3. Draft a change order 

A change order is a formal document that outlines modifications to the original contract or scope. If the IT professional can accommodate the client’s out-of-scope request, such as an additional firewall installation, the change order serves as a basis for what that will entail. The document should include: 

  • A description of the new request
  • The impact on the budget and timeline
  • Any additional costs or resources required
  • Aligned expectations on deliverables 

 

Sometimes, new work can get slotted into the existing project. Other times, the requested change is extensive. Determine if updating the scope is necessary for the next launch or if it can begin afterward. Document the agreed-upon path in the change order. Should questions about this new scope of work arise, the change order serves as a source of truth for reference. 

4. Get client approval 

Ask all parties to review and sign off on the change order document. Ensure the client understands the implications of the changes, including any additional costs and extended timelines. This act clears up any confusion and gets everyone on the same page about when and how the work will occur. 

Example response: “After discussing your new request, we’ve prepared a change order that outlines the updates to the project scope, budget, and timeline. Please review the document and let us know if you have any questions. Once approved, we can proceed with the updated scope of work.”

5. Update project planning documentation 

Once the change order is approved, update all project documentation to reflect the new scope. This may include adjusting previous discovery documents, project milestones, planned sprints, and allocated resources. Communicate the changes to your team to ensure everyone is aligned.

How to bill for out-of-scope work

Adjusting billing for new project work is crucial for IT professionals, MSPs, or VARs.  Without this step, accommodating the client’s request can strain your resources and impact your profitability. Discuss the following points with the client before agreeing to incorporate out-of-scope work so they understand the billing implications while your team remains fairly compensated.

1. Billing rates

Define your billing rates for the additional work. This could be on an hourly basis or a fixed project fee. The model for this can differ from the initial contract, potentially resembling a support plan billing program. The key is to outline the expected costs and payment schedule so the client can make an informed decision about the new scope.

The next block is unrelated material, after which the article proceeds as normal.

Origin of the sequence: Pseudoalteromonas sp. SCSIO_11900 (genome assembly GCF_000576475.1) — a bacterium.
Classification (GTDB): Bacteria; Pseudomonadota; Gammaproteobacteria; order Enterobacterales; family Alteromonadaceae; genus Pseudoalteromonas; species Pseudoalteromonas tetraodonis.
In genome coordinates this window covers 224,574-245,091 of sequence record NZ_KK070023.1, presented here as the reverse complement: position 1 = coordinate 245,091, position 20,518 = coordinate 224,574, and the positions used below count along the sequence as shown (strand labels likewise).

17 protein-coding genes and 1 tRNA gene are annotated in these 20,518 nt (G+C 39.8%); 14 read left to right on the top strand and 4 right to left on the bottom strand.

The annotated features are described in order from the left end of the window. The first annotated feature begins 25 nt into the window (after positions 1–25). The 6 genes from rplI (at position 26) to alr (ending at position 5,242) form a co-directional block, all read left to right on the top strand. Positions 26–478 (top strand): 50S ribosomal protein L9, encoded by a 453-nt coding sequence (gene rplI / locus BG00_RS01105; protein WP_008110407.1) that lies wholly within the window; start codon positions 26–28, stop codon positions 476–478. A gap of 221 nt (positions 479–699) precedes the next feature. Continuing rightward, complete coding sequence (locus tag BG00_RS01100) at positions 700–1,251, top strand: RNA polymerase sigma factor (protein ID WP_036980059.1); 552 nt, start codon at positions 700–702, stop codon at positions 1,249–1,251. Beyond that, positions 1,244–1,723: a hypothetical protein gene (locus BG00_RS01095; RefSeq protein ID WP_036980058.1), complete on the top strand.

2. Use charge orders

The importance of change orders bears repeating. The change order document should outline every aspect of the new initiative. This written record helps resolve any future confusion or misunderstandings, ensuring all parties have a clear reference.

3. Invoice clearly 

Provide detailed descriptions on the invoice and specify what each payment covers. This transparency builds trust and offers the client an itemized record of the work accomplished, aiding in tracking project progress. Invoice the client promptly for the new scope of work to avoid any later confusion.

Out-of-scope requests for IT project management 

Handling client requests for out of scope of work is unavoidable for most IT professionals, MSPs, and VARs. Doing so effectively can prevent the IT project from becoming unmanageable while creating a good client experience. Understanding the reasons behind scope creep, implementing strategies to avoid it, and managing out-of-scope requests when they arise ensures that your projects stay on track and your business remains profitable.

Clear communication, detailed documentation, and a formal change management process are vital to successfully managing scope changes. Using these tools and techniques, you can accommodate client requests while protecting your time, resources, and bottom line. Embrace the change order process and turn potential challenges into opportunities for growth and improved client relationships.

Using SOWs and CPQ for out-of-scope requests 

A client might simply need an estimate to gauge whether or not they’d like to proceed with their new feature requirements. ScopeStack’s CPQ software quickly generates an accurate and detailed estimate to share with the client. If the client agrees to the work, this estimate can be added to the change order document, outlining the task and deliverables. The detailed task list includes all necessary work, so there won’t be any forgotten requirements. Additionally, our range of SOW templates can save your professional IT team even more time by removing the need to create one from scratch. 

Let’s discuss how a CPQ tool designed by IT professionals can improve your estimating and change management processes. Contact us to learn how ScopeStack can benefit you.